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The charts that keep the Bank of England from raising rates

Emerging-market woes, low inflation and strong pound give the BOE a headache

Reuters
Bank of England Governor Mark Carney
The Bank of England’s so-called “Super Thursday” turned out to be not so super, with the central bank providing a gloomier outlook on the country’s economy and inflation path.

Through its trifecta of monetary policy updates — a rate decision, meeting minutes and quarterly inflation report — the BOE signaled it’s in no rush to lift its key lending rate from a record low of 0.5% where it’s been sitting since March 2009. This immediately triggered a selloff in sterling GBPUSD, +0.1528% which shaved off almost 1% against the dollar.

“If ‘Super Thursday’ was meant to be ‘Super Depressing’ then the Bank of England succeeded, with a more dovish than expected report causing a migraine for the pound,” said Connor Campbell, financial analyst at Spreadex, in a note.

But what made this statement so depressing? Compared with other large, Western economies, the U.K. is actually doing fairly well, with solid growth rates and low unemployment. However, there are a range of factors that are giving the BOE policy makers a headache and stopping them from tightening policy.

Low inflation

Bank of England

The BOE is targeting inflation at 2%, but the growth in consumer prices is no where close to that. In September, the consumer-price index fell 0.1%, raising concerns over outright deflation. In its inflation report on Thursday, the central bank said inflation is likely to stay below 1% until the second half of 2016, and only slightly overshoot the target in 2017, as the chart shows.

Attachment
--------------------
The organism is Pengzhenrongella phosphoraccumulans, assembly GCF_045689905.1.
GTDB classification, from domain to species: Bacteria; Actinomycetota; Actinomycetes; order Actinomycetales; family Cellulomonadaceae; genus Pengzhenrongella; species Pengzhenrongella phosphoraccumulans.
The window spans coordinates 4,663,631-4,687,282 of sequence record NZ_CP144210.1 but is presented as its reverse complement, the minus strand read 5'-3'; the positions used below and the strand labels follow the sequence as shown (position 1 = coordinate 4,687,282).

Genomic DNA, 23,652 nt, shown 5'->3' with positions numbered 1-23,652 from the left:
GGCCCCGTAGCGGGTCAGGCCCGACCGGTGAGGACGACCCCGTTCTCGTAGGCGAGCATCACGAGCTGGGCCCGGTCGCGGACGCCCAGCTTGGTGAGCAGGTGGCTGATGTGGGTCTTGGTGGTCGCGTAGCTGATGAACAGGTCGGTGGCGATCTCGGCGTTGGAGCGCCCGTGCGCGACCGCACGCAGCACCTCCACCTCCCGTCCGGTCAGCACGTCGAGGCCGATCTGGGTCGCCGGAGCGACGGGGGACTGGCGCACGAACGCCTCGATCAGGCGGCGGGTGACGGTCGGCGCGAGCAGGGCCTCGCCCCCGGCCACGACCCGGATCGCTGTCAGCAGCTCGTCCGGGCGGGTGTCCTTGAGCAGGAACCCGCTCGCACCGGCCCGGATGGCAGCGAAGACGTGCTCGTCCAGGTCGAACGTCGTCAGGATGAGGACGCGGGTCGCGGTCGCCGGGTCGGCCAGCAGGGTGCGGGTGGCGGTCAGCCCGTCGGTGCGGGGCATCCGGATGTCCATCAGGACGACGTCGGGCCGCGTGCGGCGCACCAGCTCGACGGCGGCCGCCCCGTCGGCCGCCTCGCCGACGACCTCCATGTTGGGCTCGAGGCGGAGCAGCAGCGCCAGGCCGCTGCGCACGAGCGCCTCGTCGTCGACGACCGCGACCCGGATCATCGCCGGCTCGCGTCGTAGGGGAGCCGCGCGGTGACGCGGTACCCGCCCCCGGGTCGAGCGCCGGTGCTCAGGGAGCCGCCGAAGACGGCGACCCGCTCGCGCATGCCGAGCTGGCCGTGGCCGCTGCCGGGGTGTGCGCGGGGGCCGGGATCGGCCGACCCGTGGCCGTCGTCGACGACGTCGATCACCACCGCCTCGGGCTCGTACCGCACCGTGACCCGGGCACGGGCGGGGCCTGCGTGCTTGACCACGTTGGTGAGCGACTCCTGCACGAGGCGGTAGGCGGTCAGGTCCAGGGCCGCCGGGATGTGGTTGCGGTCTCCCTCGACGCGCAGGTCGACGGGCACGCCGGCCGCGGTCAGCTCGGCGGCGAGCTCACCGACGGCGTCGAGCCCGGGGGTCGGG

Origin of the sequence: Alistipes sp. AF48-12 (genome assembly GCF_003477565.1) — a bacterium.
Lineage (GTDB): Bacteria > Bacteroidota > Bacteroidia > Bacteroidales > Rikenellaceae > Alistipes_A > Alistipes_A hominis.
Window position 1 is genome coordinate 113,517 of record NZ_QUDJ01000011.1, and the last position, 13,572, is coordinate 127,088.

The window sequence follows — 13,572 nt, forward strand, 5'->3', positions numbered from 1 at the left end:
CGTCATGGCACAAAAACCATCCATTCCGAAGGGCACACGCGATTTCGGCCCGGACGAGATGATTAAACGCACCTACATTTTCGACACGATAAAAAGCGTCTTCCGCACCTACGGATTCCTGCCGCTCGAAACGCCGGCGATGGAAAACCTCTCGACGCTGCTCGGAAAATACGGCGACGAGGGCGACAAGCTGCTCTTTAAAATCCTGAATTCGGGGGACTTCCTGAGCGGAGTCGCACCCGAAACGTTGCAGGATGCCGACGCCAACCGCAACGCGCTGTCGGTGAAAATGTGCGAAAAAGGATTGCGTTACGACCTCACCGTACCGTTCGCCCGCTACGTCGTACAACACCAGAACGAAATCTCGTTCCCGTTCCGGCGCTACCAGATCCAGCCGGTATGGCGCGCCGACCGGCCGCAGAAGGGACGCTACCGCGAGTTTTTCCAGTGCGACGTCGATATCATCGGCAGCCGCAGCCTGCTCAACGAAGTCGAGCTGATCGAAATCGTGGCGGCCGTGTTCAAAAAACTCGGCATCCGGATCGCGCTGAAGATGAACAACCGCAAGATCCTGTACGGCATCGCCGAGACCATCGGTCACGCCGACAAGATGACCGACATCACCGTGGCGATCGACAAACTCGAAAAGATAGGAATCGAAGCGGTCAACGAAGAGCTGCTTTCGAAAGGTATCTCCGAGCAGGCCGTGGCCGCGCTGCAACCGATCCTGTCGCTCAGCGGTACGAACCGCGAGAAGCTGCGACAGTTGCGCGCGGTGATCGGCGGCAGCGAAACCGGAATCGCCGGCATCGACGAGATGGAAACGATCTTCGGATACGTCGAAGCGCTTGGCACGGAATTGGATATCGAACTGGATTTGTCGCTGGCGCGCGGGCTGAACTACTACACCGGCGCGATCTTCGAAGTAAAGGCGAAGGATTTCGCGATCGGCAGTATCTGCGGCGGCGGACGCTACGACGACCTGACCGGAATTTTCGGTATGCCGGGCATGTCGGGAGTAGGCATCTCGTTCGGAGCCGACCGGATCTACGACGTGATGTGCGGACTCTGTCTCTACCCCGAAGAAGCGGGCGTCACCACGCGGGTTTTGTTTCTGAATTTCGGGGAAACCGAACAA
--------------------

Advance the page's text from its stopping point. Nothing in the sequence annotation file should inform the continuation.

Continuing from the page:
“Inflation continues to show very few signs of lifting up from the floor, so in hindsight, the MPC’s stance shouldn’t have come as too much of a surprise to the market. Today’s outcome will only serve to push back market expectations for a rate hike — it sounds to us like this might not happen until late next year,” said Alex Edwards, currency analyst at UKForex, in a note.

China woes

The slowdown in China that is rippling through other emerging markets was highlighted as a major concern for the global growth outlook in the BOE’s “Super Thursday” reports. The policy makers noted that China plays a significant role in the global economy because of its excessive trade links, with a sharp slowdown forecast to hit U.K. growth. For example, the BOE said a 3% fall in China’s gross domestic product would shave off 0.3% of the U.K.’s GDP.

“The outlook for global growth has weakened since the August Inflation Report. Many emerging market economies have slowed markedly and the Committee has downgraded its assessment of their medium-term growth prospects,” the Bank of England said in its report.

Strong pound

With the inflation report mentioning “sterling” 88 times, there is no doubt the appreciating pound is still a concern for the central bank. The solid currency hurts exports and lowers import prices, which squash inflation lower and make it harder for the BOE to achieve its target.

“[The] duration of effects of low oil and strong sterling are longer than previously thought,” said Kallum Pickering, senior U.K. economist at Berenberg, in a note.

“The governor stated that the MPC was of the view that disinflationary pressures would persist for the next two years and observed that the UK would be importing some disinflation some time to come,” he added.

Against the euro, the pound GBPEUR, -0.1285% has risen almost 9% this year, making exports to the U.K.’s largest trading partner more expensive.

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